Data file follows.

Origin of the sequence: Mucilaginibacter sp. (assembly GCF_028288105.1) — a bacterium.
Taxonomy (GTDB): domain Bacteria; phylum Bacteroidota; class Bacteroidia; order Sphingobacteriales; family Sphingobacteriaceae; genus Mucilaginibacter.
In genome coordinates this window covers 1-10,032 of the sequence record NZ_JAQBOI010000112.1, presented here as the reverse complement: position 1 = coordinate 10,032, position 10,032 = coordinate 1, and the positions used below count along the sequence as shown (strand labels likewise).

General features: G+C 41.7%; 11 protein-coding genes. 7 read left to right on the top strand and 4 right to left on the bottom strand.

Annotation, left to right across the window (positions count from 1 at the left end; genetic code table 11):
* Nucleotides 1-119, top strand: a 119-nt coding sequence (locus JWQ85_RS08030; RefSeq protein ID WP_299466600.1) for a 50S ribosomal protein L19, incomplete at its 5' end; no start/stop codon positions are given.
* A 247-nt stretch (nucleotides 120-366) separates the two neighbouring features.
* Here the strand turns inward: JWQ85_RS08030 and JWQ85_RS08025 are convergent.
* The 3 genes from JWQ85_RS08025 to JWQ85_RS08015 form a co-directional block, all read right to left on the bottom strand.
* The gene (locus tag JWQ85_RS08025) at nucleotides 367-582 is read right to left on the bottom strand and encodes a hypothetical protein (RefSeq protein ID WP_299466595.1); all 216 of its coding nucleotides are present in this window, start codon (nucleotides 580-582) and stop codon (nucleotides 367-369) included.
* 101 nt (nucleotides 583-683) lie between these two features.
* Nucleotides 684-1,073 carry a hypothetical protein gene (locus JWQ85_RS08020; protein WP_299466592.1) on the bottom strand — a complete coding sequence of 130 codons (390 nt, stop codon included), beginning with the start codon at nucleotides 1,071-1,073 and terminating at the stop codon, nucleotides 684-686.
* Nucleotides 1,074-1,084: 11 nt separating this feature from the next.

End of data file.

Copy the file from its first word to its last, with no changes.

Origin of the sequence: Mucilaginibacter sp. (assembly GCF_028288105.1) — a bacterium.
Taxonomy (GTDB): domain Bacteria; phylum Bacteroidota; class Bacteroidia; order Sphingobacteriales; family Sphingobacteriaceae; genus Mucilaginibacter.
In genome coordinates this window covers 1-10,032 of the sequence record NZ_JAQBOI010000112.1, presented here as the reverse complement: position 1 = coordinate 10,032, position 10,032 = coordinate 1, and the positions used below count along the sequence as shown (strand labels likewise).

General features: G+C 41.7%; 11 protein-coding genes. 7 read left to right on the top strand and 4 right to left on the bottom strand.

Annotation, left to right across the window (positions count from 1 at the left end; genetic code table 11):
* Nucleotides 1-119, top strand: a 119-nt coding sequence (locus JWQ85_RS08030; RefSeq protein ID WP_299466600.1) for a 50S ribosomal protein L19, incomplete at its 5' end; no start/stop codon positions are given.
* A 247-nt stretch (nucleotides 120-366) separates the two neighbouring features.
* Here the strand turns inward: JWQ85_RS08030 and JWQ85_RS08025 are convergent.
* The 3 genes from JWQ85_RS08025 to JWQ85_RS08015 form a co-directional block, all read right to left on the bottom strand.
* The gene (locus tag JWQ85_RS08025) at nucleotides 367-582 is read right to left on the bottom strand and encodes a hypothetical protein (RefSeq protein ID WP_299466595.1); all 216 of its coding nucleotides are present in this window, start codon (nucleotides 580-582) and stop codon (nucleotides 367-369) included.
* 101 nt (nucleotides 583-683) lie between these two features.
* Nucleotides 684-1,073 carry a hypothetical protein gene (locus JWQ85_RS08020; protein WP_299466592.1) on the bottom strand — a complete coding sequence of 130 codons (390 nt, stop codon included), beginning with the start codon at nucleotides 1,071-1,073 and terminating at the stop codon, nucleotides 684-686.
* Nucleotides 1,074-1,084: 11 nt separating this feature from the next.